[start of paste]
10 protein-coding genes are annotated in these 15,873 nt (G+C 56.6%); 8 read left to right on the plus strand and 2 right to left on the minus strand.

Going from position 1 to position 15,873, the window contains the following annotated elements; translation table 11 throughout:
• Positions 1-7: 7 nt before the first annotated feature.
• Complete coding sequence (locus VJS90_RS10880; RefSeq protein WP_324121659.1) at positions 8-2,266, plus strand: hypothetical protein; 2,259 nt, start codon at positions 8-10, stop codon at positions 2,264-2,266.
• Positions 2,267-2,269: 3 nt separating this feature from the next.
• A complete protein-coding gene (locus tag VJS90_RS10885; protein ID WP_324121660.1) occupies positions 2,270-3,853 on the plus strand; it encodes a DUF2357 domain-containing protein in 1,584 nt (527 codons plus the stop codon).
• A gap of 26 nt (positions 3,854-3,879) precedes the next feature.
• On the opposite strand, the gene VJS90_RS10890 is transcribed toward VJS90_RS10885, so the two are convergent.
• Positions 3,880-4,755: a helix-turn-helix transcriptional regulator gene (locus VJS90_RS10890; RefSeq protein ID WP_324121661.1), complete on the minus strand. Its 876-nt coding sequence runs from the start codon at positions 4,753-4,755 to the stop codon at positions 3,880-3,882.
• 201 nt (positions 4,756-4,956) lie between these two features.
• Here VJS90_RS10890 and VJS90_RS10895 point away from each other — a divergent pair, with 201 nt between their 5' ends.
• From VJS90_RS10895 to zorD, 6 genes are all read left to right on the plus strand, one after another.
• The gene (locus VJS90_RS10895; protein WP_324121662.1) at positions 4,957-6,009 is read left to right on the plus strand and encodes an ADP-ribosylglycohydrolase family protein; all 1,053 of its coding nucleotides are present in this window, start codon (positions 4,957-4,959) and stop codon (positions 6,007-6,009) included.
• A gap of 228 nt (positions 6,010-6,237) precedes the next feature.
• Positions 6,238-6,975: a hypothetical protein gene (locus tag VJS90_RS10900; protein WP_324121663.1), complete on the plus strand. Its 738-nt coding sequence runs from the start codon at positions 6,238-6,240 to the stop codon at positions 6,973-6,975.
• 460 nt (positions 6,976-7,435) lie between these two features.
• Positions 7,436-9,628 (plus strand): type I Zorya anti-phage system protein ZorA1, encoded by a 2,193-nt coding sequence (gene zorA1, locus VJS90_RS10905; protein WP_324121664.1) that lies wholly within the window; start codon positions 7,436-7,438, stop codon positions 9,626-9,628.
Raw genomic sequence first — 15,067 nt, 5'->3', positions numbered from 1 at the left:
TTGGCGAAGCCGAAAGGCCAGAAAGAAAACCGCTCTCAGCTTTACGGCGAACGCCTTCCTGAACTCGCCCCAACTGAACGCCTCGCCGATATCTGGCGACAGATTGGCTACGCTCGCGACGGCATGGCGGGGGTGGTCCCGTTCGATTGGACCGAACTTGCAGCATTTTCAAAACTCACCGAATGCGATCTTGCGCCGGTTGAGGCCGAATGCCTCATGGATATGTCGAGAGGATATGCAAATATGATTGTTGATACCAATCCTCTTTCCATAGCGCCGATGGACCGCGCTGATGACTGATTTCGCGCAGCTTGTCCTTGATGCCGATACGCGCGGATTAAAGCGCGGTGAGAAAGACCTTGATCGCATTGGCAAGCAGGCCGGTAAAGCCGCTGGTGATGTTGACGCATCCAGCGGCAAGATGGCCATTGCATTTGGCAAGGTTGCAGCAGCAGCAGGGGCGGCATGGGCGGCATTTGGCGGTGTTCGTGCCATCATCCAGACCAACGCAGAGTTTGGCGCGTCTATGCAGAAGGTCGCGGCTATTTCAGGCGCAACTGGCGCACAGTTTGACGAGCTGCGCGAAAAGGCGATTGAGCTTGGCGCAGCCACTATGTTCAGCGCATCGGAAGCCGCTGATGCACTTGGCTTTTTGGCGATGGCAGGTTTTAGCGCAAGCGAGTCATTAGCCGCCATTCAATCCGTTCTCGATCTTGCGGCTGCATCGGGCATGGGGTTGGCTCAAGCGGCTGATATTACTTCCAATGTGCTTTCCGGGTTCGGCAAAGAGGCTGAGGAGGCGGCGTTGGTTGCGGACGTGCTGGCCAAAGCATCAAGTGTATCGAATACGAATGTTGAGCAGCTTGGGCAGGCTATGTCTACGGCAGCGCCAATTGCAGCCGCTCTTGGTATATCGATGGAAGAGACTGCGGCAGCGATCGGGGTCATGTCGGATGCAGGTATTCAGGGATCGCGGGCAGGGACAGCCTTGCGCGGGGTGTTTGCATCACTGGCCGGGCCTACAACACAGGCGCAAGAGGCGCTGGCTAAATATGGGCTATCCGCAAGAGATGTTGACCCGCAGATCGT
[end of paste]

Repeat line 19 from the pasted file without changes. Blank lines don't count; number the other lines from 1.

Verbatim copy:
TTGGCGAAGCCGAAAGGCCAGAAAGAAAACCGCTCTCAGCTTTACGGCGAACGCCTTCCTGAACTCGCCCCAACTGAACGCCTCGCCGATATCTGGCGACAGATTGGCTACGCTCGCGACGGCATGGCGGGGGTGGTCCCGTTCGATTGGACCGAACTTGCAGCATTTTCAAAACTCACCGAATGCGATCTTGCGCCGGTTGAGGCCGAATGCCTCATGGATATGTCGAGAGGATATGCAAATATGATTGTTGATACCAATCCTCTTTCCATAGCGCCGATGGACCGCGCTGATGACTGATTTCGCGCAGCTTGTCCTTGATGCCGATACGCGCGGATTAAAGCGCGGTGAGAAAGACCTTGATCGCATTGGCAAGCAGGCCGGTAAAGCCGCTGGTGATGTTGACGCATCCAGCGGCAAGATGGCCATTGCATTTGGCAAGGTTGCAGCAGCAGCAGGGGCGGCATGGGCGGCATTTGGCGGTGTTCGTGCCATCATCCAGACCAACGCAGAGTTTGGCGCGTCTATGCAGAAGGTCGCGGCTATTTCAGGCGCAACTGGCGCACAGTTTGACGAGCTGCGCGAAAAGGCGATTGAGCTTGGCGCAGCCACTATGTTCAGCGCATCGGAAGCCGCTGATGCACTTGGCTTTTTGGCGATGGCAGGTTTTAGCGCAAGCGAGTCATTAGCCGCCATTCAATCCGTTCTCGATCTTGCGGCTGCATCGGGCATGGGGTTGGCTCAAGCGGCTGATATTACTTCCAATGTGCTTTCCGGGTTCGGCAAAGAGGCTGAGGAGGCGGCGTTGGTTGCGGACGTGCTGGCCAAAGCATCAAGTGTATCGAATACGAATGTTGAGCAGCTTGGGCAGGCTATGTCTACGGCAGCGCCAATTGCAGCCGCTCTTGGTATATCGATGGAAGAGACTGCGGCAGCGATCGGGGTCATGTCGGATGCAGGTATTCAGGGATCGCGGGCAGGGACAGCCTTGCGCGGGGTGTTTGCATCACTGGCCGGGCCTACAACACAGGCGCAAGAGGCGCTGGCTAAATATGGGCTATCCGCAAGAGATGTTGACCCGCAGATCGT